For the seventeenth and eighteenth century, church records provide the most complete records for genealogical research. The church recorded the baptisms, marriages and burials of their members. Many of those records have survived to this day.
Since the early days of Christianity, people have been baptized, married and burried by the church. The church has not always kept records of these events. In the Netherlands, the oldest surviving church records date back to the sixteenth century.
For most regions, church records start in the seventeenth century. In general, church records start earlier in the southern and western parts of the Netherlands than they do in the nothern and eastern parts.
When the civil registration was introduced, churches were required to hand over their registrations. To this day, most of the church registrations can be found in the provincial archives because of this decision.
The most important church records are:
In Dutch these are called Doopboeken, Trouwboeken and Begraafboeken. They are often referred to using the acronym DTB.
Catholic church records were usually kept in Latin whereas Dutch reformed church records were usually kept in Dutch.
Baptize records record the baptism of a child. For most religions, the baptism took place within two weeks of the birth. An exception is the baptist church, which only baptized adults.
The baptize record lists the following information:
- The gender and name of the child(ren)
- The date of baptism, sometimes the date of birth as well
- The names of the parents of the child. Some lazy record keepers only list the father.
- Usually, the names of the witnesses
The baptism had to be witnessed by at least two people. In Catholic families, these were the godparents.
In the case of children born out of wedlock, this was noted as well. The term "hoerkind" (child of a whore) is used sometimes to denote these children. This does not mean the mother was a prostitute, it only reflects what the record keeper thought of her morals. In Catholic records, the words "illegitimus" or "illegitima", sometimes shortened to "illeg:" means the child is born out of wedlock.
From 1648 until 1795, the Catholic marriage was not considered a legal marriage but Dutch reformed marriages were. This means most catholics married twice: once before the Catholic church and once for the law. The legal marriage could either be before the court or in the Dutch Reformed church. It often pays to check both records since very often different details are noted in the different records.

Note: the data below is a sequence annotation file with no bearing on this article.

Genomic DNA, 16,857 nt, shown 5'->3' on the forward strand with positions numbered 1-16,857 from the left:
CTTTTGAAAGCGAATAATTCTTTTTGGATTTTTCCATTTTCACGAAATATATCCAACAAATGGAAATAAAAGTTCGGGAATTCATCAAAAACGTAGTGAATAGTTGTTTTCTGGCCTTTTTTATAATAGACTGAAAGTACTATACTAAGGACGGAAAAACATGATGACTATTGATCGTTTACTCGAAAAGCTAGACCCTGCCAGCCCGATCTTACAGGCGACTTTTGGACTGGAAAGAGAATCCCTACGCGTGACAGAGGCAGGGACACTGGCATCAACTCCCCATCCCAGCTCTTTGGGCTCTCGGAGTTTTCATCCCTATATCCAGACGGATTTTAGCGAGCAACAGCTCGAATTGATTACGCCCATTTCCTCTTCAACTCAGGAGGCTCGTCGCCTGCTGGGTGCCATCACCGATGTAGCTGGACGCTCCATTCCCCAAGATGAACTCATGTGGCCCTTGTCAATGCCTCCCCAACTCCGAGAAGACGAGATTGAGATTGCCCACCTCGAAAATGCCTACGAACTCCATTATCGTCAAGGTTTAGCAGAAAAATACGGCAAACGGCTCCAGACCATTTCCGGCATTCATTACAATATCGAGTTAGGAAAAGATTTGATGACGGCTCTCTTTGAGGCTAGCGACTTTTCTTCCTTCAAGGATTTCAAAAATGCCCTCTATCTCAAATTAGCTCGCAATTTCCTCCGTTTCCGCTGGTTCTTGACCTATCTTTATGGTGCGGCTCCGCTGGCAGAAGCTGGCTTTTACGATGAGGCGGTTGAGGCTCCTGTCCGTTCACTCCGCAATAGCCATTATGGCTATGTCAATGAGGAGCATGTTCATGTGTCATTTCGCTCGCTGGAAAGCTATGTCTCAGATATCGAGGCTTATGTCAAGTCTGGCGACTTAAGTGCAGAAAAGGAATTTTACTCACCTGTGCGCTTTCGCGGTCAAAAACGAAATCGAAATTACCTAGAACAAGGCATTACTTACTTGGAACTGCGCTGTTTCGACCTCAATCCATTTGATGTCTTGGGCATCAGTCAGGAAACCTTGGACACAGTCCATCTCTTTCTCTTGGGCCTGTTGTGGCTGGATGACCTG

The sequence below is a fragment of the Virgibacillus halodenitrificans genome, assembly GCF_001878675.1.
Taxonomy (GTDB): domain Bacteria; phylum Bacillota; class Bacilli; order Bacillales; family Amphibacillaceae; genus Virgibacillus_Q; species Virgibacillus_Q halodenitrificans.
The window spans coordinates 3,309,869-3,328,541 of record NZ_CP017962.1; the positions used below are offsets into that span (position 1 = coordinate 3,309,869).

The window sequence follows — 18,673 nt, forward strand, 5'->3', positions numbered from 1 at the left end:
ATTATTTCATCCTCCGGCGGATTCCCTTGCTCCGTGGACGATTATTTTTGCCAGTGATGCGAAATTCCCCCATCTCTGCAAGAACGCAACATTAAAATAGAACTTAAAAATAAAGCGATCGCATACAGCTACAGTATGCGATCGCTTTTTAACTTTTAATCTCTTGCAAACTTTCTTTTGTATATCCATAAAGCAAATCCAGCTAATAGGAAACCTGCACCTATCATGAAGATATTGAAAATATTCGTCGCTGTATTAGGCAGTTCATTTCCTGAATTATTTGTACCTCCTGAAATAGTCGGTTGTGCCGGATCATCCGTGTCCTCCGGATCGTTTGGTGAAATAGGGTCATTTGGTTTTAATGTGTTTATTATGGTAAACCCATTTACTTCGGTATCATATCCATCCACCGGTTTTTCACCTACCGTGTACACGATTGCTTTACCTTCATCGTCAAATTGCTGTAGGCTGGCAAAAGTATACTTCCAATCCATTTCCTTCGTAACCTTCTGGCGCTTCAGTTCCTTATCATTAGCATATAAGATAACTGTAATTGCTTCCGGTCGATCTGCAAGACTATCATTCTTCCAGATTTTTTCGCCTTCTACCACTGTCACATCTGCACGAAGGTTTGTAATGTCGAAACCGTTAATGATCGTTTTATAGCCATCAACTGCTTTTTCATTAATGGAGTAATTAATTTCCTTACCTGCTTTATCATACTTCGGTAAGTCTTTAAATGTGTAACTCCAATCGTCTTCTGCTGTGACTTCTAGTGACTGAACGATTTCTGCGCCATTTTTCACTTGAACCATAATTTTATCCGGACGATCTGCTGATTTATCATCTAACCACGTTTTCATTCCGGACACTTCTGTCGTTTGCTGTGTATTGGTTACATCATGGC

Compared to the later civil registration marriage records, church marriage records are pretty short. Depending on the record keeper, sometimes the parents were noted, sometimes not. The same goes for previous spouses: sometimes it was only mentioned that a person was a widow but mostly the name of the previous spouse was mentioned as well.
At a minimum you can find the following information:
- Name and place of residence of the groom, often the place of birth as well
- Name and place of residence of the bride, often the place of birth as well
- Marrital status of bride and groom
- Date of the wedding and/or the publication of the banns
To make sure there were no impediments, a marriage was announced for three consecutive Sundays before the marriage was closed. Usually the marriage was writted down when the couple first registered for the publication of the banns. After the announcements went unhindered, the actual marriage took place. Most of the time, the marriage date is then written behind the original registration. This means you have to be careful when you find a date in a marriage record: is it the date of the marriage or that of the publication of the banns?
The announcements had to take place in both the places or residence of the bride and groom. This gives you an extra opportunity to find additional information. If the person had only lived there for a short while, the marriage had to be announced in the previous town as well. In every town where the marriage was announced, it was registered as well. It is not uncommon to find three or four different marriage records for one couple!
Burial records are the most difficult church records to work with. They often contain very little information. Most burial records only record the name of the deceased. Sometimes not even that is written down, only entries like "the old woman on the Woordes farm", "Jansens maid", etc. Descriptions that probably made perfect sense to the locals back then, but very hard to figure out today.
Some entries are more helpful, and list the names of the spouses or the address and whether they left any children behind. Most burial records record only the burial date, but some include the death date as well.